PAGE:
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Does pesticide exposure cause diabetes?

Bidisha Ghosh

Gut microbiome mediated, OP-induced glucose intolerance. OPs (star), acetic acid (trapezoid), gut microbiota (oval) and glucose (hexagon)
Gut microbiome mediated, OP-induced glucose intolerance. OPs (star), acetic acid (trapezoid), gut microbiota (oval) and glucose (hexagon)   (Photo: Velmurugan et al)

Insecticidal exposure triggers gut microbes to produce glucose in liver, leading to high blood sugar or hyperglycaemia in the body, says a new study, conducted by researchers from Madurai Kamaraj University (MKU), Madurai. The study was published in Genome Biology.

The researchers observed an alarming number of farmers in villages around the university, undergoing medical management for diabetes. Diabetes is routinely associated with lack of exercise, a high cholesterol diet and obesity. However, farmers seeking diabetes treatment were most often engaged in intense physical work, ate a balanced diet and were not overweight. Intrigued by this observation the authors conducted a study with 3,080 villagers of Vadapalanji panchayat of Madurai district, Tamil Nadu.The participants were divided into two groups - those with direct pesticide exposure (pesticide applicators, farmers, and pesticide vendors) and the ones with indirect exposure (people not associated with agricultural activities). Individuals with family history of diabetes were not part of the survey.  Blood samples were analysed for insecticide residues and glycosylated haemoglobin - a marker for determining the average blood glucose levels in last three months. 

“We observed a three-fold higher prevalence of diabetes in humans with farming as profession compared to humans with other profession”, said Ganesan Velmurugan, one of the authors of the paper, who was a PhD student at MKU earlier. Insecticide residues of different types of orthophosphates (OPs) like: monocrotophos (MCP), chlorpyrifos, malathion and methyl parathion were found in 87.3%, 73.2%, 70.9%, and 68.3% of the study population, respectively. In people who were directly exposed to pesticides, the authors found a positive correlation between amount of insecticide residues in plasma and levels of glycosylated haemoglobin. 

After the global ban of organochloride pesticides like dichloro-diphenyl-trichloroethane (DDT), biodegradable OPs have taken its place. Despite being toxic to humans they occupy 40% of the pesticide market. Farmers work without gloves, shoes, mask and their skin is in direct contact with pesticides. Only 0.1% of sprayed pesticide reaches the target, i.e. insects and pests. The remaining enters plant tissues, soil, water, air and affects off target organisms like humans.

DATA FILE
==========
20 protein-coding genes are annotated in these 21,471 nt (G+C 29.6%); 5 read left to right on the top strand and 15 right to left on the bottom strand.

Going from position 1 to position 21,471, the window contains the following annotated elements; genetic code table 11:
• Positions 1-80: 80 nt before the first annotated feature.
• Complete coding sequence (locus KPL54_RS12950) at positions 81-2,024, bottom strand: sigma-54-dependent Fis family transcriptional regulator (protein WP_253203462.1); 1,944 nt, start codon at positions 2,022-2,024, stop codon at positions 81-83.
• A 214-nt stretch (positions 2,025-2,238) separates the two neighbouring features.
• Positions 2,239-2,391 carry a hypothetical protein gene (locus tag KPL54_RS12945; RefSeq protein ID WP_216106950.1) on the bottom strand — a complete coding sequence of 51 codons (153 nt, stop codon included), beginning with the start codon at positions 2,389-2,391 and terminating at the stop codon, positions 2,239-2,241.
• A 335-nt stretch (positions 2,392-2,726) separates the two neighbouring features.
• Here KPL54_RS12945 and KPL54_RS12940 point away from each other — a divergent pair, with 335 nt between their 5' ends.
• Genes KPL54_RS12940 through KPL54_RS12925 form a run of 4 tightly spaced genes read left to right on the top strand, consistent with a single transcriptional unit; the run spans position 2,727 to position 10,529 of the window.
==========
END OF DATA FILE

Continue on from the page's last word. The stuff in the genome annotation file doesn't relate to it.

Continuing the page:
The authors tested their hypothesis further in the lab using mice. To check whether chronic exposure of OPs is a risk factor for high blood sugar, mice were made to drink water mixed with MCP for 180 days. The dose was equivalent to 12-15 years of exposure in humans. After 60 days, MCP-fed mice showed presence of  glucose in plasma, and after 180 days, they showed glucose intolerance - a pre-diabetic state. The control mice, who drank normal water showed no such symptoms. Subbiah Ramasamy, Assistant Professor at MKU and principal investigator of the study said, “The primary mode of action of organophosphates (OPs) is inhibition of acetylcholine esterase (AChE) - an enzyme required for neurotransmission. But both in our human and animal studies we noticed that chronic exposure to OPs induced hyperglycemia with no change in AChE.”

Previous studies on degradation of OPs by intestinal bacteria prompted the researchers to focus on the role of gut microbiota. They studied proteins and enzymes produced by the entire intestinal microbial community and found that enzymes like esterases, hydrolases and lipases are being produced in higher amounts. These very enzymes are known to be involved in degradation of OPs. Upon degradation, OPs produces short chain fatty acids, like acetates that are converted to glucose (by gluconeogenesis) in liver. This is what contributes to high glucose level in body and results in diabetes.

Dr. Yogesh S. Shouche, principal investigator at National Centre for Cell Sciences (NCCS), Pune,  who also studies microbial ecology and is unrelated to this study said, the researchers have done a “thorough job by proving their hypothesis in animal experiments.”

To take their work further the authors are now “collecting samples from sub-urban and urban areas to understand the impact of OPs on prevalence of diabetes in these areas”, said Velmurugan.

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